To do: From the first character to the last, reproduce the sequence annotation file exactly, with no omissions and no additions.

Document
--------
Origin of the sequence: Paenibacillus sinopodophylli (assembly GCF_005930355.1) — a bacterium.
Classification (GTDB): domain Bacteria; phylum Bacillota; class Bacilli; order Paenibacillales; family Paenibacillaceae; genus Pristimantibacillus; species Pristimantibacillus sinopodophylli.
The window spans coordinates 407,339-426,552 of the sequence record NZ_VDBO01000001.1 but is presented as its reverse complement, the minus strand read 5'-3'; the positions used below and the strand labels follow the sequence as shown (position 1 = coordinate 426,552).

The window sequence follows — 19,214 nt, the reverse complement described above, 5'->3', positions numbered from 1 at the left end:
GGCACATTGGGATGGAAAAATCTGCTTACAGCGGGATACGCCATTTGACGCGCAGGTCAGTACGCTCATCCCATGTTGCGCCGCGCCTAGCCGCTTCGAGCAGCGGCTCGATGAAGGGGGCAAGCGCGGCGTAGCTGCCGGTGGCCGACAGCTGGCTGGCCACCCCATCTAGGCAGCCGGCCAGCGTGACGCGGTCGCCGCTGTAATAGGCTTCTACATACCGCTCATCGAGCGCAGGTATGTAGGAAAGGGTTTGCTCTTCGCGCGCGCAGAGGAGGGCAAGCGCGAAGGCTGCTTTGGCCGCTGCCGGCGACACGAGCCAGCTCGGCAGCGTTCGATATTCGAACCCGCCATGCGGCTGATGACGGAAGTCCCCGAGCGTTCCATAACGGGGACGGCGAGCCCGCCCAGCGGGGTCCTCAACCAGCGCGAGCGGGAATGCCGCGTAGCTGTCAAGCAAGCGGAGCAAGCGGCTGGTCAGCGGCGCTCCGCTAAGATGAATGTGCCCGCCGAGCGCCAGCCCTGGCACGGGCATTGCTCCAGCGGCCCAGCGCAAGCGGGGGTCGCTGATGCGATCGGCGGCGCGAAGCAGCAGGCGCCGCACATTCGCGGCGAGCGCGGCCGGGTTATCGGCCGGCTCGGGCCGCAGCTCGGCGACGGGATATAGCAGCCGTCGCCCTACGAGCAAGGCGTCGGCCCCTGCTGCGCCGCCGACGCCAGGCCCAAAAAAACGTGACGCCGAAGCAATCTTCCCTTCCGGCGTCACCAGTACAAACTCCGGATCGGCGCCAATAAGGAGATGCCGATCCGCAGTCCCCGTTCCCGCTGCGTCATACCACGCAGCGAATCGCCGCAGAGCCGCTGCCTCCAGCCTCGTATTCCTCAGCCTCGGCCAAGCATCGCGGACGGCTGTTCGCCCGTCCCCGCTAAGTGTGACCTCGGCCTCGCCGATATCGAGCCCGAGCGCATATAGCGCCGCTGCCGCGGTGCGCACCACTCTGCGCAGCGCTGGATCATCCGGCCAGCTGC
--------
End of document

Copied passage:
Origin of the sequence: Paenibacillus sinopodophylli (assembly GCF_005930355.1) — a bacterium.
Classification (GTDB): domain Bacteria; phylum Bacillota; class Bacilli; order Paenibacillales; family Paenibacillaceae; genus Pristimantibacillus; species Pristimantibacillus sinopodophylli.
The window spans coordinates 407,339-426,552 of the sequence record NZ_VDBO01000001.1 but is presented as its reverse complement, the minus strand read 5'-3'; the positions used below and the strand labels follow the sequence as shown (position 1 = coordinate 426,552).

The window sequence follows — 19,214 nt, the reverse complement described above, 5'->3', positions numbered from 1 at the left end:
GGCACATTGGGATGGAAAAATCTGCTTACAGCGGGATACGCCATTTGACGCGCAGGTCAGTACGCTCATCCCATGTTGCGCCGCGCCTAGCCGCTTCGAGCAGCGGCTCGATGAAGGGGGCAAGCGCGGCGTAGCTGCCGGTGGCCGACAGCTGGCTGGCCACCCCATCTAGGCAGCCGGCCAGCGTGACGCGGTCGCCGCTGTAATAGGCTTCTACATACCGCTCATCGAGCGCAGGTATGTAGGAAAGGGTTTGCTCTTCGCGCGCGCAGAGGAGGGCAAGCGCGAAGGCTGCTTTGGCCGCTGCCGGCGACACGAGCCAGCTCGGCAGCGTTCGATATTCGAACCCGCCATGCGGCTGATGACGGAAGTCCCCGAGCGTTCCATAACGGGGACGGCGAGCCCGCCCAGCGGGGTCCTCAACCAGCGCGAGCGGGAATGCCGCGTAGCTGTCAAGCAAGCGGAGCAAGCGGCTGGTCAGCGGCGCTCCGCTAAGATGAATGTGCCCGCCGAGCGCCAGCCCTGGCACGGGCATTGCTCCAGCGGCCCAGCGCAAGCGGGGGTCGCTGATGCGATCGGCGGCGCGAAGCAGCAGGCGCCGCACATTCGCGGCGAGCGCGGCCGGGTTATCGGCCGGCTCGGGCCGCAGCTCGGCGACGGGATATAGCAGCCGTCGCCCTACGAGCAAGGCGTCGGCCCCTGCTGCGCCGCCGACGCCAGGCCCAAAAAAACGTGACGCCGAAGCAATCTTCCCTTCCGGCGTCACCAGTACAAACTCCGGATCGGCGCCAATAAGGAGATGCCGATCCGCAGTCCCCGTTCCCGCTGCGTCATACCACGCAGCGAATCGCCGCAGAGCCGCTGCCTCCAGCCTCGTATTCCTCAGCCTCGGCCAAGCATCGCGGACGGCTGTTCGCCCGTCCCCGCTAAGTGTGACCTCGGCCTCGCCGATATCGAGCCCGAGCGCATATAGCGCCGCTGCCGCGGTGCGCACCACTCTGCGCAGCGCTGGATCATCCGGCCAGCTGC